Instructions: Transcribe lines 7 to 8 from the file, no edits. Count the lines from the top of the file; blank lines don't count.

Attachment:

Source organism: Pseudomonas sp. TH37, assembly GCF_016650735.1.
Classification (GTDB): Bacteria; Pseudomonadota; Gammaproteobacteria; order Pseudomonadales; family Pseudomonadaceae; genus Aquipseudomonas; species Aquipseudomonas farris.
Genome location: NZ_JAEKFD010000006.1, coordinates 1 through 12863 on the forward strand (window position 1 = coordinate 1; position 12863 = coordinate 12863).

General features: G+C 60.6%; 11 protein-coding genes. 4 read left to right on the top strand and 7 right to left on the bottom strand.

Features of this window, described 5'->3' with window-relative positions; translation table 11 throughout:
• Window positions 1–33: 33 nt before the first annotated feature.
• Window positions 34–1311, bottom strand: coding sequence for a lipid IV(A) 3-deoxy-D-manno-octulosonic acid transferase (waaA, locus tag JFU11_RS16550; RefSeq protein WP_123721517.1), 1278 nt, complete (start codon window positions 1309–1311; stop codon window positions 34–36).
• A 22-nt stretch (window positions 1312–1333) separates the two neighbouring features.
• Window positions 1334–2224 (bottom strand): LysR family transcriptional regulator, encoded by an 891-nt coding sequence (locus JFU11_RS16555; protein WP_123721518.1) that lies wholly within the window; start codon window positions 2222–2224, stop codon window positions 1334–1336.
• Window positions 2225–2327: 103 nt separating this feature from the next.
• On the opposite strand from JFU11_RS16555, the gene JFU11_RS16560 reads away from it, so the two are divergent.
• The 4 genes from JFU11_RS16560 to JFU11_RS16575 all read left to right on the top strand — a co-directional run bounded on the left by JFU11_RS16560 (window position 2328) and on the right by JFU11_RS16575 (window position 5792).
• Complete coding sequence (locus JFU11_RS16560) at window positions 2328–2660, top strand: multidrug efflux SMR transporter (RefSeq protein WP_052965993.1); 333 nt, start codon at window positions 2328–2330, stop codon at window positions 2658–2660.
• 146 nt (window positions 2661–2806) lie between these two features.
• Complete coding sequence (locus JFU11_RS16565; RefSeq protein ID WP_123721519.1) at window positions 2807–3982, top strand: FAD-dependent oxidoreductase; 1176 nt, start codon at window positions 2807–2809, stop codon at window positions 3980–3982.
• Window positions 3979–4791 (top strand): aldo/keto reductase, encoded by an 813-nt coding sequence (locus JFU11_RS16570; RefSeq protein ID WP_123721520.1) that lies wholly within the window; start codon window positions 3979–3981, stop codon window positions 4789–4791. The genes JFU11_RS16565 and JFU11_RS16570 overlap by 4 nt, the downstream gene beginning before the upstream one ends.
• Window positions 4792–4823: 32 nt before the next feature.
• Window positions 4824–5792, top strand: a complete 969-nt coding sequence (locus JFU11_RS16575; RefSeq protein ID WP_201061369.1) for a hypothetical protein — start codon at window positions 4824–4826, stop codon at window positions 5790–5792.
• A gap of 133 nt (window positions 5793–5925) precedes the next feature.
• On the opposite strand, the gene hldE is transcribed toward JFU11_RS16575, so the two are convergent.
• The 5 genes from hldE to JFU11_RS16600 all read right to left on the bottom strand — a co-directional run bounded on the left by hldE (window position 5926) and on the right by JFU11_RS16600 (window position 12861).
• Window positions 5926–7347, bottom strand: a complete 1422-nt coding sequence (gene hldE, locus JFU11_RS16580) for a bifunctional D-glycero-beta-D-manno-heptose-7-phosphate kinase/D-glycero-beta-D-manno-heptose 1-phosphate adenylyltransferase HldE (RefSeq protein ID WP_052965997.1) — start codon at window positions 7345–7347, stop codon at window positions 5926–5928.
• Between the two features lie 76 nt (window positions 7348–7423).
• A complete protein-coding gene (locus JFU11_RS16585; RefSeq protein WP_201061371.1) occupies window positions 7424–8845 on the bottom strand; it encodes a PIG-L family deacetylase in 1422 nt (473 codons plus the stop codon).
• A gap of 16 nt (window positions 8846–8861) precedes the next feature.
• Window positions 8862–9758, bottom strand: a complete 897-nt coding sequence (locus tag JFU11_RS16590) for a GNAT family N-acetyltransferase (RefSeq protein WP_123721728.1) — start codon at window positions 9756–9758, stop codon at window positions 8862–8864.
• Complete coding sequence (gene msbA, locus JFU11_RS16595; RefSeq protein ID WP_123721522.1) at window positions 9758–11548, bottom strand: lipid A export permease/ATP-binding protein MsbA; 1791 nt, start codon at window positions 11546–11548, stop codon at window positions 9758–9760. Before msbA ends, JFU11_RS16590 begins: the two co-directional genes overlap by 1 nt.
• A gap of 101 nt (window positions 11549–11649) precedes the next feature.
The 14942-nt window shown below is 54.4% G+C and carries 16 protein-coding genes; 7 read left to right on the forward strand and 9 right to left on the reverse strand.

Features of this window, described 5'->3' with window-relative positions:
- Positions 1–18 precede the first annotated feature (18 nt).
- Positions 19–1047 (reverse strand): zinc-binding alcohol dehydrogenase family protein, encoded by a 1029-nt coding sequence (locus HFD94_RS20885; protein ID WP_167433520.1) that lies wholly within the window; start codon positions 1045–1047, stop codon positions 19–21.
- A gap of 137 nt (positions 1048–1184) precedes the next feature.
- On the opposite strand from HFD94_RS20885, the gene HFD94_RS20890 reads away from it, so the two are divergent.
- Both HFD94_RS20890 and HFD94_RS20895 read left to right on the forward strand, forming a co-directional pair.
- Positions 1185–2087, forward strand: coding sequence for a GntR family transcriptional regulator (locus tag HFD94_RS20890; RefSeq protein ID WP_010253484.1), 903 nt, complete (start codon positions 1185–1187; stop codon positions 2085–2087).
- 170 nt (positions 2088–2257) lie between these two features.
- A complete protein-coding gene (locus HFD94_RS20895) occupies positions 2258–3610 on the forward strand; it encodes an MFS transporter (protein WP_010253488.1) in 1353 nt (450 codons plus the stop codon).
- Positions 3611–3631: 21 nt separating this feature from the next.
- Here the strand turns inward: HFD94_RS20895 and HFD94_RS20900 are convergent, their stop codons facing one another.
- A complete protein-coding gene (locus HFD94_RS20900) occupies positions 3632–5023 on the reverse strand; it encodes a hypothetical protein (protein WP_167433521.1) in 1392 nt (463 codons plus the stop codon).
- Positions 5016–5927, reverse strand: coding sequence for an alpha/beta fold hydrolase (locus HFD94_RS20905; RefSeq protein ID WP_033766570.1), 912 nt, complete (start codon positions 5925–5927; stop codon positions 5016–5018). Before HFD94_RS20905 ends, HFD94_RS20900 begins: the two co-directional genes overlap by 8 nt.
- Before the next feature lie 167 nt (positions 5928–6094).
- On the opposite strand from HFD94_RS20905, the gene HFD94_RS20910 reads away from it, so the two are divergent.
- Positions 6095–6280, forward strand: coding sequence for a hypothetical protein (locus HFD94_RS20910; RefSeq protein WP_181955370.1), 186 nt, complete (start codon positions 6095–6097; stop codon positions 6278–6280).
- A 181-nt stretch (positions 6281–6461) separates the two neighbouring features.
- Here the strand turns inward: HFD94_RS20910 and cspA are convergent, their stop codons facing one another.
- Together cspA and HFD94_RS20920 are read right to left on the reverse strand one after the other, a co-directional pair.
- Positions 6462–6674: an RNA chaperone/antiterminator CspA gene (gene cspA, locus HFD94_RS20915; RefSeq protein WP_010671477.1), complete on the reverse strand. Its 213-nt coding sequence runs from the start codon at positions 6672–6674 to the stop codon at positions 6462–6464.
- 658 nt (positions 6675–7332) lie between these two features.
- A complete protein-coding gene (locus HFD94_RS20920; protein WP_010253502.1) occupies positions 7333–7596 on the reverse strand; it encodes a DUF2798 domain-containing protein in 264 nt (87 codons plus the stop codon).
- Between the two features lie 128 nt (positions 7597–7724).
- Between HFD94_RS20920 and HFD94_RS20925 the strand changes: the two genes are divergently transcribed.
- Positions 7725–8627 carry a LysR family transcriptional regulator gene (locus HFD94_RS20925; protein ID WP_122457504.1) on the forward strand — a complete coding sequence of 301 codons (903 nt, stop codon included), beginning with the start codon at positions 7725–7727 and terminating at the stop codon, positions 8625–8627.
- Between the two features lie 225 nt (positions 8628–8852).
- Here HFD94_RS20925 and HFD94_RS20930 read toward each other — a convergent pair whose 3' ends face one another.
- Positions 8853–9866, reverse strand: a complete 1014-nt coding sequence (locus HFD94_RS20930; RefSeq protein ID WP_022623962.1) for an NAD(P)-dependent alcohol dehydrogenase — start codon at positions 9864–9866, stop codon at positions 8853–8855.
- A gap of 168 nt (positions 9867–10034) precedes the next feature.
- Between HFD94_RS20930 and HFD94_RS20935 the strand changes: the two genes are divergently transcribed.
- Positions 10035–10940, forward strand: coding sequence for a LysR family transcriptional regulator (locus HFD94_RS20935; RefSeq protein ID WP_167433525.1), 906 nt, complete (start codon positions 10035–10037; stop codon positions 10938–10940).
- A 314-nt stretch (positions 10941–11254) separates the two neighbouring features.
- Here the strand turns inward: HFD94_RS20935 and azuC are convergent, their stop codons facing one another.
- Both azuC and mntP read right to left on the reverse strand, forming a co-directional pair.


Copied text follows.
• Window positions 34–1311, bottom strand: coding sequence for a lipid IV(A) 3-deoxy-D-manno-octulosonic acid transferase (waaA, locus tag JFU11_RS16550; RefSeq protein WP_123721517.1), 1278 nt, complete (start codon window positions 1309–1311; stop codon window positions 34–36).
• A 22-nt stretch (window positions 1312–1333) separates the two neighbouring features.